A music download or streaming subscription can give you access to unlimited tunes, but you can never listen to them all and the minute you cancel your subscription they’re gone, so why would you bother?
I used to go into curry houses which offered all you can eat buffets determined to get better value than I’d have had ordering dishes from the menu. You practically had to winch me out of my chair at the end; I would roll down the street to the nearest bus stop. Now I prefer buffets even when I serve myself less food than I’d have had from a couple of dishes from the menu because I get to taste lots and eat exactly as much as I like of each dish. If you try to quantify each transaction the outcome may seem to favour ordering from the menu, but I find a buffet a more enjoyable experience.
My post a couple of days ago about Spotify and iTunes focused on how Spotify has crept onto iTunes’ turf. But the discussion focussed on subscription versus purchasing music, and clarified my thoughts on this. I think Spotify has made it impossible for iTunes to resist branching into subscriptions, and I think the reason why people like subscriptions comes down to two things:
- Given that we like to experiment and listen to new music, if the cost of a subscription is less than what we spend on trying out new tracks that ultimately aren’t really “keepers” then a subscription represents good value.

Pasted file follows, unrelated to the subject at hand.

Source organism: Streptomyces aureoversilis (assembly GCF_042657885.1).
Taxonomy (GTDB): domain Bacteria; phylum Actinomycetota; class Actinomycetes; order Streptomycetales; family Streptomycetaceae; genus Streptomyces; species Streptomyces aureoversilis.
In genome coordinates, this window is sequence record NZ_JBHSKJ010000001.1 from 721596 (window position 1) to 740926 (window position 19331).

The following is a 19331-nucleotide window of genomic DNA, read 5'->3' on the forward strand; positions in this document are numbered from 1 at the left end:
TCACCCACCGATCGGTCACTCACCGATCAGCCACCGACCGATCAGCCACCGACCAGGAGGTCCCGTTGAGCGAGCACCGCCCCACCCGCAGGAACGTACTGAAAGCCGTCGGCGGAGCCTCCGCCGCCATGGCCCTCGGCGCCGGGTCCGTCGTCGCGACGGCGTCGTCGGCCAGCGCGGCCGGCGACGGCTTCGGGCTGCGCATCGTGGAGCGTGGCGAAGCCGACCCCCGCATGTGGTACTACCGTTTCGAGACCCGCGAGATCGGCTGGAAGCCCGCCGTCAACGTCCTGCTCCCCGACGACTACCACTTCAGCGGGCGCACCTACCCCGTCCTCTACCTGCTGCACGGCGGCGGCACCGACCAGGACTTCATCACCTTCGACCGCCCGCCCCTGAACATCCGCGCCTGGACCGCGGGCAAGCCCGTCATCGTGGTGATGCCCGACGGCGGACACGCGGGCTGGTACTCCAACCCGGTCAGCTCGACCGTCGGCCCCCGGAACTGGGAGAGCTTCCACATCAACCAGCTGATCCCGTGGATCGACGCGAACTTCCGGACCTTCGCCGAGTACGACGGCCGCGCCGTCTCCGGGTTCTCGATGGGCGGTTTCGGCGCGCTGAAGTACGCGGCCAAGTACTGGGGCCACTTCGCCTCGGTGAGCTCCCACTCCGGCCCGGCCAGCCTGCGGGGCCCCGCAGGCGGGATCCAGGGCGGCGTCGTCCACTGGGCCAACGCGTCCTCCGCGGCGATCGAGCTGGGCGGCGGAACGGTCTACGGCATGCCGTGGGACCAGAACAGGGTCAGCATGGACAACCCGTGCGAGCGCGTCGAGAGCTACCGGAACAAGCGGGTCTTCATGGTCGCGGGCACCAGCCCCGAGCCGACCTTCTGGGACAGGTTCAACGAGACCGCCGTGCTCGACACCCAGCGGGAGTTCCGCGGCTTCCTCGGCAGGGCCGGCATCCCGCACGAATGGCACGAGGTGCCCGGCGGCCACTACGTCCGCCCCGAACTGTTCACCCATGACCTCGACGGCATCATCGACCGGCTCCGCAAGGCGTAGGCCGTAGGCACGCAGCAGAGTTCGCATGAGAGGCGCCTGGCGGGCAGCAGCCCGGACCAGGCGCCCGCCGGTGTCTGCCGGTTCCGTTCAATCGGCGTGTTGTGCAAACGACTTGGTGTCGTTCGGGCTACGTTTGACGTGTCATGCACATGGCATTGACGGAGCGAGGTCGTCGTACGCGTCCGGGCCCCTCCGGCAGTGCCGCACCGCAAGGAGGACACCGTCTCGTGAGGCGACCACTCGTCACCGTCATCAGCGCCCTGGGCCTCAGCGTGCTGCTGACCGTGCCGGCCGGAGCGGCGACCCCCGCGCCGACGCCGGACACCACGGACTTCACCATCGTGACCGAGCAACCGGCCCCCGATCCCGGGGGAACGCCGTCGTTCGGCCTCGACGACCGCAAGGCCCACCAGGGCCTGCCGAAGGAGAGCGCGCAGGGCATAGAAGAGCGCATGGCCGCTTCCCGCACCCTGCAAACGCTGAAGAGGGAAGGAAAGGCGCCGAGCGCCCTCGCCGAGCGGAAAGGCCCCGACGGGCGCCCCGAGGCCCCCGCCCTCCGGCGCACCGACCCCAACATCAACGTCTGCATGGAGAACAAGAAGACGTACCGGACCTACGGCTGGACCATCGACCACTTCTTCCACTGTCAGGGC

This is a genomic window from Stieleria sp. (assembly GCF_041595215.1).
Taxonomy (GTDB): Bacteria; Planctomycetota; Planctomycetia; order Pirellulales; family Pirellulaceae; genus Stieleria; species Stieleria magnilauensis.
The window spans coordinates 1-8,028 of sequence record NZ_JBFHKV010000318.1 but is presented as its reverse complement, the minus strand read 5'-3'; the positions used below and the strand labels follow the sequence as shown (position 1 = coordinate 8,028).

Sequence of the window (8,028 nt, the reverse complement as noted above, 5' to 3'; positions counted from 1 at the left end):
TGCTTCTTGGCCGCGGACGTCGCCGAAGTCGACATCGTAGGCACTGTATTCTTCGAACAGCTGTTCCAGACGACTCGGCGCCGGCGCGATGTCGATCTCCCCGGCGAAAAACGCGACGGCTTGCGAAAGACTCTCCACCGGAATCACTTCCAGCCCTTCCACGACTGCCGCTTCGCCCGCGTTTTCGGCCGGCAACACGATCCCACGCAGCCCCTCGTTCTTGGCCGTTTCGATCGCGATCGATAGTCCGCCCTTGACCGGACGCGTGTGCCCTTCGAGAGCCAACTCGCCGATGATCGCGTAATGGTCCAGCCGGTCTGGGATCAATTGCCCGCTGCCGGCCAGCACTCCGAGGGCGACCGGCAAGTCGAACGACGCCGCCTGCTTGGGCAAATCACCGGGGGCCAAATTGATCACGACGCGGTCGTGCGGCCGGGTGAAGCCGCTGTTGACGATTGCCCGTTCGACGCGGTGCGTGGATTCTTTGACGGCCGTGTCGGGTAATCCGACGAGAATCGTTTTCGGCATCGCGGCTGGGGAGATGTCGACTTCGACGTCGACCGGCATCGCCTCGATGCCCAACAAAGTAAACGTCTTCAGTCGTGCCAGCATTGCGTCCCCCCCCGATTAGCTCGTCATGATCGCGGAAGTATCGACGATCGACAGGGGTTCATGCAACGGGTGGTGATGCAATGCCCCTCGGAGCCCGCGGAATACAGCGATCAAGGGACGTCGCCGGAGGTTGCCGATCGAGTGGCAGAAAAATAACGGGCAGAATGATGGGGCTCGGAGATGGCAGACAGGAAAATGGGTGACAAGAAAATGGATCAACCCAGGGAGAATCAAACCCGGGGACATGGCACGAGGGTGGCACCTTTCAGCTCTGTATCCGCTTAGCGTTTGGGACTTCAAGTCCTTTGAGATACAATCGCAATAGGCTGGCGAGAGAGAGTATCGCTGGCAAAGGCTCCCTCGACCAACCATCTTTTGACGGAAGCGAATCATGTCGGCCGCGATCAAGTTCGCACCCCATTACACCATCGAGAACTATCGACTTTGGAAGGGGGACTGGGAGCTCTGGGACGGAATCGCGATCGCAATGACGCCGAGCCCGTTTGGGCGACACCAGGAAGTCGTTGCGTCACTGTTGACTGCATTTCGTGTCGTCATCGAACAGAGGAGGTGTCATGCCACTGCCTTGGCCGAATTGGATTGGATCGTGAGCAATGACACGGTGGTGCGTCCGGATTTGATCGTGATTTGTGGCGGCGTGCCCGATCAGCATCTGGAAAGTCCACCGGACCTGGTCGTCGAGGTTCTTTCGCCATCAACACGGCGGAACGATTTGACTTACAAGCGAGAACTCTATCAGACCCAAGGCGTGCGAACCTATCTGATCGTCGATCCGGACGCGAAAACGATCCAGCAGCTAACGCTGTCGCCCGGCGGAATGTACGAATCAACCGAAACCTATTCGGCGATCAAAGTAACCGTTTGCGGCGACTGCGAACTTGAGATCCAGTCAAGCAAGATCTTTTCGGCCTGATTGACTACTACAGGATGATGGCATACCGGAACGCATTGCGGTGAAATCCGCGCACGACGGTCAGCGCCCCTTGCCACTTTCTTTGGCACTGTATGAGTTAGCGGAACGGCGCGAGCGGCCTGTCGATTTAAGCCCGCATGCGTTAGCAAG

- Having a subscription changes the rules. We no longer have to weigh up whether we think a track is going to be worth buying to listen to it in full. Subscription listening is about discover and casual listening, and we’ll still buy the tracks we really love.
The former argument is a simple quantifiable choice. We can research the costs and determine the best value. But it’s this second argument, about the quality of the experience, that I think will have persuaded Apple. In their negotiations with mobile providers, they were, after all, insistent on having a special iPhone tariff offered with unlimited data, so iPhone users wouldn’t have to worry about whether they’d already downloaded too much. They wanted the iPhone experience to be simple, fun, and free from boundaries. Now they’re the dominant player in music, it’s the newcomers that are making the running, but if Apple doesn’t keep up, then they’ll be the one limiting the music experience.